In Natasha Brown’s short novel, Assembly, there is a literal plot—a financially successful woman who has just found out she has cancer must go to her boyfriend’s parents’ anniversary party—and also a metaphoric plot, one that circles around issues of class, social mobility, race and uncertainty, always uncertainty. The book is told from a first person narration and is similar to Virginia Woolf’s Mrs. Dalloway. Assembly, like Woolf’s novel, is a book of interiority. In some ways, it seems a response to Woolf. As if Mrs. Dalloway is at the other end: she is hosting the party that the narrator will attend. Woolf writes, “since her people were courtiers once in the time of the Georges, she, too, was going that very night to kindle and illuminate; to give her party.” Mrs. Dalloway is not uncertain in her Britishness, her feelings of belonging, whereas Brown’s narrator does not get this privilege:
The small envelope is government-brown in a pile of white. I open it and find my unsmiling face twice amongst the pages. Name, date of birth, citizenship. I am appalled at my relief and at this sort of relief—thin and substantive only as the paper it’s printed on. We’ve seen now, just as then, the readiness of this government and its enterprising Home Secretary to destroy paper, our records and proof. What is citizenship when you’ve watched screaming Go Home vans crawl your street? . . .When British, reduced to paper, is swept aside and trodden over?
For the narrator, her own identity is uncertain. She is Black and British. She is uncertain about how much she belongs in England and to this new class she has arrived in (new money) and the one she is about to marry into (old wealth). She speaks of her boyfriend’s wealthy father:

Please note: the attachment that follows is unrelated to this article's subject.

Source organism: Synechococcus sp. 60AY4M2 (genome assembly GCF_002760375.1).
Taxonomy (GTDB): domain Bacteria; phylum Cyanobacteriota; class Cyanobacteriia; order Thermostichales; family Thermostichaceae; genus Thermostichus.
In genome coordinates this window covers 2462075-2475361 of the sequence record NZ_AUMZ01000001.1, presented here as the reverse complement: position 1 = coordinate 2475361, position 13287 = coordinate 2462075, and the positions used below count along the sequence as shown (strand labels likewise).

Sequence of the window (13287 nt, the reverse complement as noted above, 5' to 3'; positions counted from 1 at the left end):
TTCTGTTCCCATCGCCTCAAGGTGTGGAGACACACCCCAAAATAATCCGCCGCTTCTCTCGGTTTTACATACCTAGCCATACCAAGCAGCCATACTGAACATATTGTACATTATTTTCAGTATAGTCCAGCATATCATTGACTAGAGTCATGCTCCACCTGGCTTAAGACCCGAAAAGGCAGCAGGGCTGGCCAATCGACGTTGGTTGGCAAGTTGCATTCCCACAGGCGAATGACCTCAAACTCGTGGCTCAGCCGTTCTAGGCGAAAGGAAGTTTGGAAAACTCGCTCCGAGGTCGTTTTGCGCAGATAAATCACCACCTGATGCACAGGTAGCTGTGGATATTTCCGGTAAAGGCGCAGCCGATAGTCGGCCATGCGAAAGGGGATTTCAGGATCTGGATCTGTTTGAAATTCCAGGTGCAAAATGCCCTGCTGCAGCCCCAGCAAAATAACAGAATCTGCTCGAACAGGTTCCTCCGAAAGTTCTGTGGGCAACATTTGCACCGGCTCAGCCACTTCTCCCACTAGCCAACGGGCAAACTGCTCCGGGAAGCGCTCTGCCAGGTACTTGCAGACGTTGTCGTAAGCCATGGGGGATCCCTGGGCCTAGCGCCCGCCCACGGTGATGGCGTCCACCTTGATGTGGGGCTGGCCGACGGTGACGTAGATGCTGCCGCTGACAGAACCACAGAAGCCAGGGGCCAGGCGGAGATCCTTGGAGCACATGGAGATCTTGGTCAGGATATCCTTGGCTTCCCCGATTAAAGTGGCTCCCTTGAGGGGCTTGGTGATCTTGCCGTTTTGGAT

“He raised up his quill and drew me into their world. On the page of that evening I was a part of it, I belonged.”
Later she talks about the country she is from “I only know Jamaica from stories. Visiting aunts and uncles, cousins and family. . . A promise of a welcome, warm loving family, always, retreating. They all fly black.
“I stay here. Their English cousin.”
At her office, she is accused of unfairly benefiting from affirmative action. A man tells her it is easier for her because she is Black. He just wants things to be “fair.” Brown includes wisps of scenes, piled together, to create a compelling story about race in England. Brown’s work showcases what Claudia Rankine calls microaggressions with profound intellect and has created a Woolfian novel about them. The endless baderging of being Black in a White corporate world, having to deliver diversity speeches to schoolchildren, being treated as someone with money, but not wealth. The novel works very well.
Race, class and gender are encapsulated in a beautiful way in Assembly. The men continually ask the narrator to be lower than her class. The men in the office don’t know how to figure out an espresso machine and ask her to make their coffee. She is reduced, as a common trope: a person of color having to care for a white person. It is a kind of servitude, an expectation. This happens again when her co-worker asks her to buy his airplane ticket. She, a successful financial executive, is asked to do menial chores. This is where the suspense is created in the book. The reader wants to know: will she subscribe to all of this? Will she marry into this white, wealthy family? Will she continue to work at this firm? Or will she choose death, either literal or metaphoric?
If Assembly has a flaw, it’s that it is a novel in defiance of story. Our main narrator is not named. She is not fleshed out. She is, in some ways, a device: a symbol to show how racism affects many of this demographic: successful, Black women. The feeling of “story”, and by this I mean, a series of events with emotional consequences, comes at the end of the novel. We know she has been diagnosed with cancer. We know she is Black and potentially marrying into a White family. We know she must struggle with class. A laborer in the fields at the anniversary party calls out to her, “Pretty lady, you think it’s fair? You stroll in the sunshine while I work, eh?” This is what interests me the most about Assembly; it takes on what Woolf didn’t: race, class and gender and compounds it so the reader feels that they are in a pressure cooker of identities.
And yet, the novel returns to its most familiar place: uncertainty. The white boyfriend with all of his privileges suddenly becomes uncertain. A good novel allows us to question ourselves from every angle and Assembly does this brilliantly.
Publisher: Little, Brown and Company
Publication date: September 14, 2021
Reviewed by Alexis David